• Peter Schattner on the Shanghai Ghetto

    Language: English

    Holocaust survivor Peter Schattner describes the living conditions of Jewish refugees in Shanghai.

  • Dave Lux on the Kindertransport

    Language: English

    Dave Lux survived the Holocaust as a child because of Nicholas Winton, who orchestrated the Czech Kindertransport, saving hundreds of Jewish children by transporting them to England. Lux remembers leaving his parents and thinking he’s going on a field trip.

  • Anita Lasker-Wallfisch on life as a displaced person

    Language: English

    Anita remembers the incredibly difficult period she spent as a displaced person after being liberated from the Bergen-Belsen camp. 

  • Live Wesige on life in a refugee camp

    Language: English

    Tutsi survivor Live Wesige describes how his life changed dramatically when living in a refugee camp in Goma. Coming from a privileged family, Wesige wasn’t prepared for the means of survival.

  • Alfred Broch on life as a refugee in England

    Language: English

    Jewish survivor Alfred Broch discusses the internment process that Jewish refugees underwent in England and the various categories of freedom they were given with levels A, B and C.

  • Rolf Allan on MS St. Louis

    Language: English

    Jewish survivor Rolf Allan and his family settled in England during the war, after attempting to travel to Cuba on the St. Louis ship. They had very little with them and found it difficult to settle in, as they were not welcomed initially in England because they were German. 

  • Louis Genjian on life as a refugee

    Language: English

    Armenian Survivor Louis Genjian talks about his difficult journey alongside other Armenian refugees after leaving behind their homes. At night, Turkish men would come and steal young girls and children, never to be seen again. The refugees hardly slept at night and had to keep walking every day or be left behind.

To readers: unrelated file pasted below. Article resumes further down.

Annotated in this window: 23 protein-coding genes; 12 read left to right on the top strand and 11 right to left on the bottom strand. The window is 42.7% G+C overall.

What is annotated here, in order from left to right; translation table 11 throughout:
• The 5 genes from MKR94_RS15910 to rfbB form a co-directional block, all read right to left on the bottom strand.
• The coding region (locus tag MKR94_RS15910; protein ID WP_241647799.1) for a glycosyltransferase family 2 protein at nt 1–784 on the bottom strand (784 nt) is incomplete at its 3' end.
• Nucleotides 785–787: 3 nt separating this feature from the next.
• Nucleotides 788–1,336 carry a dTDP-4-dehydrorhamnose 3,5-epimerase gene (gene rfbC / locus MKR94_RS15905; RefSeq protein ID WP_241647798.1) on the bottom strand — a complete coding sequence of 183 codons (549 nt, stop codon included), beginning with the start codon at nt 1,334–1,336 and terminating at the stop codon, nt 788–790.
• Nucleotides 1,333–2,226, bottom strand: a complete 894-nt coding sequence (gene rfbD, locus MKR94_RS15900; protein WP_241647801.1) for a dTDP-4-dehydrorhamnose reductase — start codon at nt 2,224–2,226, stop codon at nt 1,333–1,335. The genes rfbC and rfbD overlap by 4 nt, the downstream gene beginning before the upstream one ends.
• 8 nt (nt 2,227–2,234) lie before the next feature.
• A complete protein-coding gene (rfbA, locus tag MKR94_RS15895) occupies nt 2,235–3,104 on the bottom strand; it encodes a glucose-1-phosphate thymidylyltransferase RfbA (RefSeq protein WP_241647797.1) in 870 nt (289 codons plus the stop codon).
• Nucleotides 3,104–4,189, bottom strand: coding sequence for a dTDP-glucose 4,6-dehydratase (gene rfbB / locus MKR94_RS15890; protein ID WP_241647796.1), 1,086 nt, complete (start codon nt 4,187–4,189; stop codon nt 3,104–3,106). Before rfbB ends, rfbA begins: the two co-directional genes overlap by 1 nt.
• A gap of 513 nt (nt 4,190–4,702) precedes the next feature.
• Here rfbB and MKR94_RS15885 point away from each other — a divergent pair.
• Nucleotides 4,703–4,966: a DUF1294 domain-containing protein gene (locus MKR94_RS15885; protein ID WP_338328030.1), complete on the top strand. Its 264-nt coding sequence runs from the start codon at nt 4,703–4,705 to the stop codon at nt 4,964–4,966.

• Walter Joelson on life in a refugee camp

    Language: English

    Jewish survivor Walter Joelson talks about his experience at Busserach, the refugee camp in Switzerland. He describes the difficult conditions he was forced to endure but says that he was simply happy to be free and not living in fear anymore. He also says that some of the Swiss people expressed kindness to him by supplying him with socks and other supplies.  

  • Susan Dregely on life in a displaced persons camp

    Language: English

    Jewish survivor Susan Dregely, talks about her experience as a child in a displaced persons camp. She and the other children were able to create their own world among the many people still suffering.

  • Fred Anstcherl on being rejected as a refugee

    Language: English

    Jewish survivor Fred Anstcherl talks about being boycotted by the Swiss Jews while living as refugees in Switzerland. The indigenous Jewish community believed the Austrian and German Jewish refugees would undermine their existence, and they did not want them in their country. The Quakers and other Christian groups were very kind to the refugees by contrast.

  • Ruth Bernard on life as a refugee

    Language: English

    Jewish survivor Ruth Bernard talks about being a Jewish refugee in Stotfold, England and the difficult physical conditions they endured to obtain basic things such as water, a kitchen, and school. She remembers the farmer that she stayed with couldn’t believe that she was Jewish because she looked so normal.

  • Ida Chait on life as a refugee

    Language: English

    Jewish survivor Ida Chait talks about her experience as a Jewish refugee in Komi, Russia and having to relocate to Samarkand in cattle cars on a journey that took over 30 days. She and her family had to live on the streets of Samarkand for 6 weeks, until her father was able to get a job as a tailor.

  • Fritz Schulmann on being a refugee in the Philippines

    Language: English

    Jewish survivor Fritz Schulmann fled to the Philippines from Nazi controlled Germany in 1939. Fritz remembers his life as a refugee in the coastal town Bacolod and reflects on the generosity of his German-Filipino landlord.